Holocaust Memorial Day

Gay Memorial Amsterdam
Holocaust Memorial Day

Today marks the 60th anniversary of the liberation of the former Nazi concentration and extermination camp, Auschwitz-Birkenau, in 1945. When I think about it, most of the people I love would have been executed or placed in concentration camps for one bitterly spurious reason or another, had we been living under Nazi rule.
A sobering thought.

For many it was reality and not a hypothesis.

We like to think that we live in more enlightened times, and yet holocaust is still a reality for many living today - and not just for the survivors of the Nazi Holocaust.

The gradual dehumanising of one group of people or another by those with contrasting ideologies allows for the possibility of persecution, degradation, denial of basic human rights and even genocide -the unsavoury euphemism of"ethnic cleansing" hiding the brutal reality. We think of Bosnia and Serbia. We think of the Kurds. We think of Rwanda.

But where next? Unless we actually start learning these lessons from the past, it is only a matter of time until another group of people are disempowered and degraded. It is our responsibility to ensure that we recognise the shared humanity in all - otherwise we too could be unwitting persecutors, standing by while one part of humanity is crushed out of existence.

5 comments:

Random Reflections said...

It is astounding that any group can be so dehumanised that their wiping out seems justified. I guess if we choose to see people merely as a group and they therefore lose their individuality, and you combine that with fear and ignorance, then you can justify a multitude of evils.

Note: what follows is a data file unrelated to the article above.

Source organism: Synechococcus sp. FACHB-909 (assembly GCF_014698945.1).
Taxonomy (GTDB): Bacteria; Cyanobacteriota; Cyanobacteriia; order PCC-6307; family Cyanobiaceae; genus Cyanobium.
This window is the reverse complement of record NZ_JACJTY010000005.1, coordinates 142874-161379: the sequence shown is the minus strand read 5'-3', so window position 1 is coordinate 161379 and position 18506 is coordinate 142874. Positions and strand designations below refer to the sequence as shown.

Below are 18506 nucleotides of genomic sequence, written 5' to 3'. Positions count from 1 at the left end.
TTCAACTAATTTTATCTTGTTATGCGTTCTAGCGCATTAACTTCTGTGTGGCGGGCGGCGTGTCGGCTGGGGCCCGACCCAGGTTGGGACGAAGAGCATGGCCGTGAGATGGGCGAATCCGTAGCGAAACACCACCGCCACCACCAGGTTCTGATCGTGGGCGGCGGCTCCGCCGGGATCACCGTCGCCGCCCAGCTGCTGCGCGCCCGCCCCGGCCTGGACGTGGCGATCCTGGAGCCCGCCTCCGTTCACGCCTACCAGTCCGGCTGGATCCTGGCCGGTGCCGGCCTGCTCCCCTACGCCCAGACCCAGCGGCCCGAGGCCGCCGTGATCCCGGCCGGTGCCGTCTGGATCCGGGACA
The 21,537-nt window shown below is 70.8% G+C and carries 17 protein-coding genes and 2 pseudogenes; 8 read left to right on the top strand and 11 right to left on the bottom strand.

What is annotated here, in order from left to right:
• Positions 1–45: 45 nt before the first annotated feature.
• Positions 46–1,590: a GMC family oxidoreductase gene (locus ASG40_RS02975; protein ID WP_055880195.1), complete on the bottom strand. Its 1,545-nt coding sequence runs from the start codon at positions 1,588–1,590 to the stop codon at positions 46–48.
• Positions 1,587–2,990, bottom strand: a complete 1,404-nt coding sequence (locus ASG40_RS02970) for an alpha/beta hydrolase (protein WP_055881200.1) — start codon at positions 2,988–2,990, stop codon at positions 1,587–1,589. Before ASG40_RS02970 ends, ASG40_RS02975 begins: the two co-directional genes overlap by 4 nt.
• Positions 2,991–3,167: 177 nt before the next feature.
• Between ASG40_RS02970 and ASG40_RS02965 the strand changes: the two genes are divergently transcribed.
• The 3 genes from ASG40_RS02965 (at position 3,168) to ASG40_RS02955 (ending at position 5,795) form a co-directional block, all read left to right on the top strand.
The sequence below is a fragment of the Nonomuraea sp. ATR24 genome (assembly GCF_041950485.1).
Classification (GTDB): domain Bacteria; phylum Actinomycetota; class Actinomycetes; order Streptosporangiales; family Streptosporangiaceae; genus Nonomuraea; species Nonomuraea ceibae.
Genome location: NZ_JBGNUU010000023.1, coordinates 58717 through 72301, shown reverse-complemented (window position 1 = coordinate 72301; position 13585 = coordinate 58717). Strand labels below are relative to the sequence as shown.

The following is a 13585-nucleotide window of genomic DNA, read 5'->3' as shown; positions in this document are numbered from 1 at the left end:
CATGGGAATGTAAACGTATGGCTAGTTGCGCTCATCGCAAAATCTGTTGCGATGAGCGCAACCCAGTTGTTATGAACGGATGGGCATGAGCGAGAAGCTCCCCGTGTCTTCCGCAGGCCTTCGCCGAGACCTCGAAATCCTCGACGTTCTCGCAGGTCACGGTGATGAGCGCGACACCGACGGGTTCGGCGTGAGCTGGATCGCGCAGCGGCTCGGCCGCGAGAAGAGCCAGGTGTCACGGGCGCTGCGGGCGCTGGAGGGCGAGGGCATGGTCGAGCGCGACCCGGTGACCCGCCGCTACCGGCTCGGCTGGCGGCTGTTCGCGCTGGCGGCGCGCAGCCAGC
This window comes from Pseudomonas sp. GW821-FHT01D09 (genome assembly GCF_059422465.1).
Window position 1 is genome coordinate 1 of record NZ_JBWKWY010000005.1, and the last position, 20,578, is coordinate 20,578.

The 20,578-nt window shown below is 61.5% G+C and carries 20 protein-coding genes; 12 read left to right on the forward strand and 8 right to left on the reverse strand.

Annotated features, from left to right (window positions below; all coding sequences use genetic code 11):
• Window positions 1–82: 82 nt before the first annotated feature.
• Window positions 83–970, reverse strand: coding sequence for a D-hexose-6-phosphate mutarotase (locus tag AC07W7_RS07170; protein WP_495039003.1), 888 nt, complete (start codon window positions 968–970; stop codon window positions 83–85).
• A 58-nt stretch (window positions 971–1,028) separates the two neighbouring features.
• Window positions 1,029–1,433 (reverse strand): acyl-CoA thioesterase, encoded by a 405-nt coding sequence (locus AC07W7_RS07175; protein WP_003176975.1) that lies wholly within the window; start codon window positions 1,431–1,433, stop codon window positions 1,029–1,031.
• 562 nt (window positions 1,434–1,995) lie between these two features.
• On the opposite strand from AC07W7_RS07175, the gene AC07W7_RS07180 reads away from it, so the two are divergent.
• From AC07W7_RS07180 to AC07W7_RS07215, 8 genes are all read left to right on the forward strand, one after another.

The Imperial War Museum in London has a really good permanent exhibition about the holocaust. Very moving and challenging.

y said...

Indeed.
For some reason I can't quite fathom, I've always been rather obsessed with the Holocaust and nazi concentration camps.I'll read and watch anything and everything about it. I don't why this particular resonance in view of all the other genocides/massacres everywhere else.

ro said...

two points.

years after my dad died i found out he'd been one of the first allied troops into that palace of fun. he never talked to me about it when he was alive. i wish he had.

secondly, do you have to be gay to read here? i spent some time in the castro in san fran a week or so ago, so does that count? can i be, like, an honourary gay?

luvvin ya! :-)

ro said...

oh, another point in my favour, i've started reading maupins 'tales of the city' series and i like it, though i *hate* the bloody woman who runs the house they live at, wassername, madrigal? wtf? why is she such a weirdo?

golly, reading gives me such a *headache*. i hate being made to think...

The Gripes of Wrath said...

ro, thanks for posting: my immediate family were all in reserved occupations during WWII, although a neighbour was a holocaust survivor - I remember being transfixed by his fading tattoo- and then horrified by my own fascination later on in life when I found out what it was for.

On a lighter note *thinks* I'm fairly sure gayness isn't obligatory when reading my blog (but I do sometimes hold recruitment drives and -gender aside- I might sign you up for the Lesbian Avengers...)

Having said that, I've never actually asked my reader(s) which team they bat for (or indeed if they are possessed of pads or a wicket to continue the loosely put-together glib metaphor) I think I'll pass on that question, come to think of it...

Come one, come all (just so long as you clean up after yourself) tends to be my motto.